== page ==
Diagram showing gene mutation, where one allele differs on the mutated gene
A single gene mutation is thought to be responsible for the Coton de Tulears cotton-like coat.

Rare Breed

The Coton de Tulear is a rare breed and has faced extinction at several points during its history. While the breed remains to be the official dog of Madagascar, economic and political crises may result in the breed becoming extinct in its native land. Luckily, there are many Coton breeders around the world so the dog is not at risk of becoming extinct entirely.

The Coton de Tulear’s ancestor – the Coton de Reunion – became extinct after the opening of the Suez canal in 1869 caused the island of Reunion to lose much of its commercial importance. While extinction is a natural component of evolution, unsustainable human activity has caused the extinction of several species including the dodo, quagga, and the woolly mammoth.

Diagram of animals that have gone extinct around the world
Humans have caused the extinction of many species.


Coton de Tulears are advertised as hypoallergenic and belong to a group of dogs that shed very little or no fur at all. Certain dogs have been coined as hypoallergenic because they are less likely to trigger allergies in humans that are allergic to dog hair. The truth is that there is no such thing as a hypoallergenic dog. Allergies in humans are caused by proteins found in canine dander and saliva. These hypoallergenic dogs still have these proteins but as they don’t shed as much as some other breeds, they are less likely to cause problems as they do not leave so much dander lying around.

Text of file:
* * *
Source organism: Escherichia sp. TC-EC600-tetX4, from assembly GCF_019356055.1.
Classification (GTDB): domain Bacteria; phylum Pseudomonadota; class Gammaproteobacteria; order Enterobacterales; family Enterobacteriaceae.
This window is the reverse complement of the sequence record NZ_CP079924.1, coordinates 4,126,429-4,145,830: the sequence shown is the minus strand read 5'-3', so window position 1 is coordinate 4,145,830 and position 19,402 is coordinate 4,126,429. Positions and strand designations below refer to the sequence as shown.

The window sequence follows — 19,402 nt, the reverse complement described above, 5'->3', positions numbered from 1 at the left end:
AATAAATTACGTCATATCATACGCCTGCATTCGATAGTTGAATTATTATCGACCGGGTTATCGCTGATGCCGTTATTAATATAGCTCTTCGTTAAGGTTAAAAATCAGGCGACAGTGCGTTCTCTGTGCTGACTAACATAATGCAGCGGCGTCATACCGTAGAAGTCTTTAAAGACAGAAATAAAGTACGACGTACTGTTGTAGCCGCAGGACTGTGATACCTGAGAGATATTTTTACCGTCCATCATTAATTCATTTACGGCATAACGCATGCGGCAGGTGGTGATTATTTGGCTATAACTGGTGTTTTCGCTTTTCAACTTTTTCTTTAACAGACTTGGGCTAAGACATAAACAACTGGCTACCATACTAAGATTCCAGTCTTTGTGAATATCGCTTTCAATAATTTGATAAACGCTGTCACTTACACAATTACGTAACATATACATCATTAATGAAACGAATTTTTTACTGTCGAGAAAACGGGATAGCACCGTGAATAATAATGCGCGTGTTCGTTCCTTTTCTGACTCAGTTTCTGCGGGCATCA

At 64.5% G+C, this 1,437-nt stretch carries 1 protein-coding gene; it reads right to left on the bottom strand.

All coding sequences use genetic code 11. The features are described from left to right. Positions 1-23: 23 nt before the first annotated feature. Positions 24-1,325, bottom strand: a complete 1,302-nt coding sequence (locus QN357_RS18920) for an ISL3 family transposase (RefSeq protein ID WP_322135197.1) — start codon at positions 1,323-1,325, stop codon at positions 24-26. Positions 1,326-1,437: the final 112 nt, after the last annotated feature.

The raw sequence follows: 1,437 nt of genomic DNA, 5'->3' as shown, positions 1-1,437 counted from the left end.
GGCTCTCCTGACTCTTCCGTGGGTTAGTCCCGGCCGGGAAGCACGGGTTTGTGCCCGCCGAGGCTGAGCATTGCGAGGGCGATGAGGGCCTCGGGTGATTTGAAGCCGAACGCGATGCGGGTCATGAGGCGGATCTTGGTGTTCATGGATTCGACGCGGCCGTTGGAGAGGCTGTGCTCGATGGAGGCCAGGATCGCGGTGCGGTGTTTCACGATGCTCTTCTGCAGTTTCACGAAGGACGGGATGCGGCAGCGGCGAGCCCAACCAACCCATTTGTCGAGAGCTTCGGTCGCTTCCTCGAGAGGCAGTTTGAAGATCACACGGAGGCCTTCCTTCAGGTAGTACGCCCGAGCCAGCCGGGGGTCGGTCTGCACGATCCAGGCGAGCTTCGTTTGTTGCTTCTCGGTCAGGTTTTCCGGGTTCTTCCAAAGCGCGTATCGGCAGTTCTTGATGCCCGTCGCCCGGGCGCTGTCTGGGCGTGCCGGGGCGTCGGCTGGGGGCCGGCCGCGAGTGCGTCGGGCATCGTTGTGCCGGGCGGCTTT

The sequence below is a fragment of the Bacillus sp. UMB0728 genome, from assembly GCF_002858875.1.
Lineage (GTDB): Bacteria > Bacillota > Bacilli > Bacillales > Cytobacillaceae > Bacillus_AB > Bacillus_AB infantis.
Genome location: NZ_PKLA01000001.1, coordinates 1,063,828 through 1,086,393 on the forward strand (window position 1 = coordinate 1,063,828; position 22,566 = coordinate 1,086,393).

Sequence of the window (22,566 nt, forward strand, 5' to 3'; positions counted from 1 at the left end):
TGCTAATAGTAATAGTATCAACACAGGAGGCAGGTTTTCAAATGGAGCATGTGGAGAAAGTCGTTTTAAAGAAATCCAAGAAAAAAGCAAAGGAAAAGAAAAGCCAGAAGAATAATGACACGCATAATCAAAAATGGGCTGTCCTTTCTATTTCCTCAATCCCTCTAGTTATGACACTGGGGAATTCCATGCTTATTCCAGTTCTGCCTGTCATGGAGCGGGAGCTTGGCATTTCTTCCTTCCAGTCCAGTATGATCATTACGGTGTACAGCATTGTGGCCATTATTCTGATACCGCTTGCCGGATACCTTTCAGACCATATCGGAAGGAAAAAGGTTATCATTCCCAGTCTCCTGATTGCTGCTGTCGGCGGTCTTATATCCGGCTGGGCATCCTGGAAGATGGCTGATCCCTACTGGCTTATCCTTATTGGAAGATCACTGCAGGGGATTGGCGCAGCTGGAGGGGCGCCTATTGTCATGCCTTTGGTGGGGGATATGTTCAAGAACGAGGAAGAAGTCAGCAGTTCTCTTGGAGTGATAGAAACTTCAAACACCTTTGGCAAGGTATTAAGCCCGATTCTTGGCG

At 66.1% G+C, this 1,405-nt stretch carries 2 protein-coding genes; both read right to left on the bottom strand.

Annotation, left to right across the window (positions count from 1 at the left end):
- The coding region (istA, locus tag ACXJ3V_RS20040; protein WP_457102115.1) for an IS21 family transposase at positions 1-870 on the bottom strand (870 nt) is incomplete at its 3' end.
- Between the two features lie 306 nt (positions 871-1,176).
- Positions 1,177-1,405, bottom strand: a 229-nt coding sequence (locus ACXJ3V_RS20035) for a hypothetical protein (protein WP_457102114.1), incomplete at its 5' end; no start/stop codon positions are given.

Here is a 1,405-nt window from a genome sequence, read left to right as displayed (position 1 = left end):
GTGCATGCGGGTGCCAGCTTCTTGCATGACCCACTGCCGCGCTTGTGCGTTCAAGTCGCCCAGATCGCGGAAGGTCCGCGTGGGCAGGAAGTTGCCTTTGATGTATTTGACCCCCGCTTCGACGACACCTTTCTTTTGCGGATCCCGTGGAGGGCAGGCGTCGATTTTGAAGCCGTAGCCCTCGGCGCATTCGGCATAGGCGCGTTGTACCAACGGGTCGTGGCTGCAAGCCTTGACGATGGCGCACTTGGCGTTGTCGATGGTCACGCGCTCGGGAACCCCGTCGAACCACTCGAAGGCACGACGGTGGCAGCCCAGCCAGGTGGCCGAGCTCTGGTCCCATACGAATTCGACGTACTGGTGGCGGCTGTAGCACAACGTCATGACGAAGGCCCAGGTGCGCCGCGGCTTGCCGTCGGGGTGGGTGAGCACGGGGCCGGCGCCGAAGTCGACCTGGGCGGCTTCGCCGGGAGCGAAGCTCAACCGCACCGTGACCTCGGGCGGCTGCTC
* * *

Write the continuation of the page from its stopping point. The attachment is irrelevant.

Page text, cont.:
Coton de Tulears are also small dogs that are easier to bathe and groom than much larger breeds. Combined, this probably contributes to the fact that they are less likely to trigger allergies in humans.

Cite This Article

MLAAPAChicago Editors. "Coton de Tulear." Biology Dictionary,, 26 Aug. 2020, Editors. (2020, August 26). Coton de Tulear. Retrieved from Editors. "Coton de Tulear." Biology Dictionary., August 26, 2020.